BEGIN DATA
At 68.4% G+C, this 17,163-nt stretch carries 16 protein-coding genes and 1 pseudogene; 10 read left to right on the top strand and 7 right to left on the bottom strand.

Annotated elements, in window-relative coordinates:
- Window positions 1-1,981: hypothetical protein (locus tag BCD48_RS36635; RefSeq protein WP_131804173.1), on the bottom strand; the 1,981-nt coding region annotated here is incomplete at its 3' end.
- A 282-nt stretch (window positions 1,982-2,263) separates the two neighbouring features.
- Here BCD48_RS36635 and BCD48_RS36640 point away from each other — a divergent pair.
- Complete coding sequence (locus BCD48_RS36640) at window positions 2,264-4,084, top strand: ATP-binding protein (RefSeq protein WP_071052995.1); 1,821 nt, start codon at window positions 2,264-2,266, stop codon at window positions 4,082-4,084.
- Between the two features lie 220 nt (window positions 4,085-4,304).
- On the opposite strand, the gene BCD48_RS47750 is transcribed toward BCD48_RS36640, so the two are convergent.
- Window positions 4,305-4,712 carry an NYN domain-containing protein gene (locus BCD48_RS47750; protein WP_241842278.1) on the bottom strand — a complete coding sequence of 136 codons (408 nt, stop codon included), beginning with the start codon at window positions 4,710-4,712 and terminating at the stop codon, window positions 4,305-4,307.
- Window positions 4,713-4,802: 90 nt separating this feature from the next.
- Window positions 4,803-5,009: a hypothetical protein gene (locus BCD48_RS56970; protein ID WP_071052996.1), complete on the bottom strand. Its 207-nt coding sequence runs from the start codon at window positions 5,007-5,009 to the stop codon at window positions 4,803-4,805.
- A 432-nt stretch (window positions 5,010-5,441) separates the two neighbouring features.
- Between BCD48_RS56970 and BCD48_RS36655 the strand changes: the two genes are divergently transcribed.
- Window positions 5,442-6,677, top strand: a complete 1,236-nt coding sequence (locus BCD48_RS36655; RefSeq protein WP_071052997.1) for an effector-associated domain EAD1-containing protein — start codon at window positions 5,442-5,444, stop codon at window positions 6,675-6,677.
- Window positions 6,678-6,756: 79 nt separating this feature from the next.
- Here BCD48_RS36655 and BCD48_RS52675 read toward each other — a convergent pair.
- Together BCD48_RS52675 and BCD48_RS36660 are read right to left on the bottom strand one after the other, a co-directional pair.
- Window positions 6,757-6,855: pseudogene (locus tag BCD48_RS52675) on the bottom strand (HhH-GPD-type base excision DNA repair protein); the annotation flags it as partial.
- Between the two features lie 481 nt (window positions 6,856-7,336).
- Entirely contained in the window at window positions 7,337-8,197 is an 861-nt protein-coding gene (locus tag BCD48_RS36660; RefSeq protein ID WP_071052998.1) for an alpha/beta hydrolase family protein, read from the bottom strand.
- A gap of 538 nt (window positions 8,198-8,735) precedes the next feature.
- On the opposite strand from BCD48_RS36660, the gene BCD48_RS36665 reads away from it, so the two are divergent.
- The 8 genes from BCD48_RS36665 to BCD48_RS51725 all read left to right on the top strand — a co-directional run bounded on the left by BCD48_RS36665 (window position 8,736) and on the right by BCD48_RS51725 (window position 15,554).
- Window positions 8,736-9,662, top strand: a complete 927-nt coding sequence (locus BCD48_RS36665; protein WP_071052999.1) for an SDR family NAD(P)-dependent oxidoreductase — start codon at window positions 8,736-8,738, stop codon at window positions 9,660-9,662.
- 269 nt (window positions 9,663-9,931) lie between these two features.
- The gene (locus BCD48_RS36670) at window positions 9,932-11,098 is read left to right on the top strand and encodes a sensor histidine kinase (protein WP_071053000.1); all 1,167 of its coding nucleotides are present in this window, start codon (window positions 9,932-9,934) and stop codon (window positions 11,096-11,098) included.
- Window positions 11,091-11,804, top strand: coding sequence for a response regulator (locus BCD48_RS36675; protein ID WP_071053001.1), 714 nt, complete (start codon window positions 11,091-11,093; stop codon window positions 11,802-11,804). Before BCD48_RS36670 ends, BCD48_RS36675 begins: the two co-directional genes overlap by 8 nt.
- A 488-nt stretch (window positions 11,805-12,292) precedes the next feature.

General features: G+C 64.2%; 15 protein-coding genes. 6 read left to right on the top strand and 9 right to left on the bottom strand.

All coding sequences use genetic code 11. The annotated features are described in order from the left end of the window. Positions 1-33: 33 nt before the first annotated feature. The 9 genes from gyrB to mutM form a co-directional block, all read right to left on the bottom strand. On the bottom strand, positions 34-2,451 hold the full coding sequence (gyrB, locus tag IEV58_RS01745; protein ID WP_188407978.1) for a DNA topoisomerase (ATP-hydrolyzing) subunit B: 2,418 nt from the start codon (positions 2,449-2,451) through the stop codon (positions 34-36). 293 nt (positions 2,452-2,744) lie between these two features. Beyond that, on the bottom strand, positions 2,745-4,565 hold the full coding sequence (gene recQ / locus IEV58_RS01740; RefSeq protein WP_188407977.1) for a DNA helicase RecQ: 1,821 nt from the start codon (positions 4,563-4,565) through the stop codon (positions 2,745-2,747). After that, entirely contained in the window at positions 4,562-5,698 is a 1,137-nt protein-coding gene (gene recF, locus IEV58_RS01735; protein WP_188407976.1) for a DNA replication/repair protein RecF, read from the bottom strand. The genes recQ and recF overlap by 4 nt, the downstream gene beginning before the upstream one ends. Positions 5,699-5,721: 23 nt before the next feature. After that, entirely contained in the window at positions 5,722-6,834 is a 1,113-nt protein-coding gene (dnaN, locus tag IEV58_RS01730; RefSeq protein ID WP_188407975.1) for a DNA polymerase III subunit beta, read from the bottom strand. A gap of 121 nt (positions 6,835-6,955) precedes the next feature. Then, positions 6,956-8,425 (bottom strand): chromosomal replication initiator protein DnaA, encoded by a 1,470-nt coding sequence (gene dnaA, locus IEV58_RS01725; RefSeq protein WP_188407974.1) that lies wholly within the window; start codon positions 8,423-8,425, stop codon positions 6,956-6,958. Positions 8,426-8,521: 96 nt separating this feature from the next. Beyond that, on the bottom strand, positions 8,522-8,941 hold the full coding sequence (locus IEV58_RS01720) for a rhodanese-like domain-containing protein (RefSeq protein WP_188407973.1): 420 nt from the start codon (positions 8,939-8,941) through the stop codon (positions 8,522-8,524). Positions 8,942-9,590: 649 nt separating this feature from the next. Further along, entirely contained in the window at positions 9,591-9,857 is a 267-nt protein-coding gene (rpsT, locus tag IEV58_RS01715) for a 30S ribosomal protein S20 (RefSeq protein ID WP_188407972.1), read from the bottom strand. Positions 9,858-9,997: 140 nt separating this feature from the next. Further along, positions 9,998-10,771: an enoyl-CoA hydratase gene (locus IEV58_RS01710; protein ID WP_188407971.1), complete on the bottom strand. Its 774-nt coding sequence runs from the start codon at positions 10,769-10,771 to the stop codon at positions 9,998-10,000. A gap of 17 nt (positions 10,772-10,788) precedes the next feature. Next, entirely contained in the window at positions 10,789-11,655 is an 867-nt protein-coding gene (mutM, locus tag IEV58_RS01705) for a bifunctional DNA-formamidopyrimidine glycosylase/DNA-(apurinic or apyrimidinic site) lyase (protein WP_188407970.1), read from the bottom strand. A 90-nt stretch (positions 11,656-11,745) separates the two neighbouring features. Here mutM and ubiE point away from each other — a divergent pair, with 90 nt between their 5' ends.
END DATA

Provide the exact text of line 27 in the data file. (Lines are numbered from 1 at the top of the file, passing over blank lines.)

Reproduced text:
- Window positions 11,091-11,804, top strand: coding sequence for a response regulator (locus BCD48_RS36675; protein ID WP_071053001.1), 714 nt, complete (start codon window positions 11,091-11,093; stop codon window positions 11,802-11,804). Before BCD48_RS36670 ends, BCD48_RS36675 begins: the two co-directional genes overlap by 8 nt.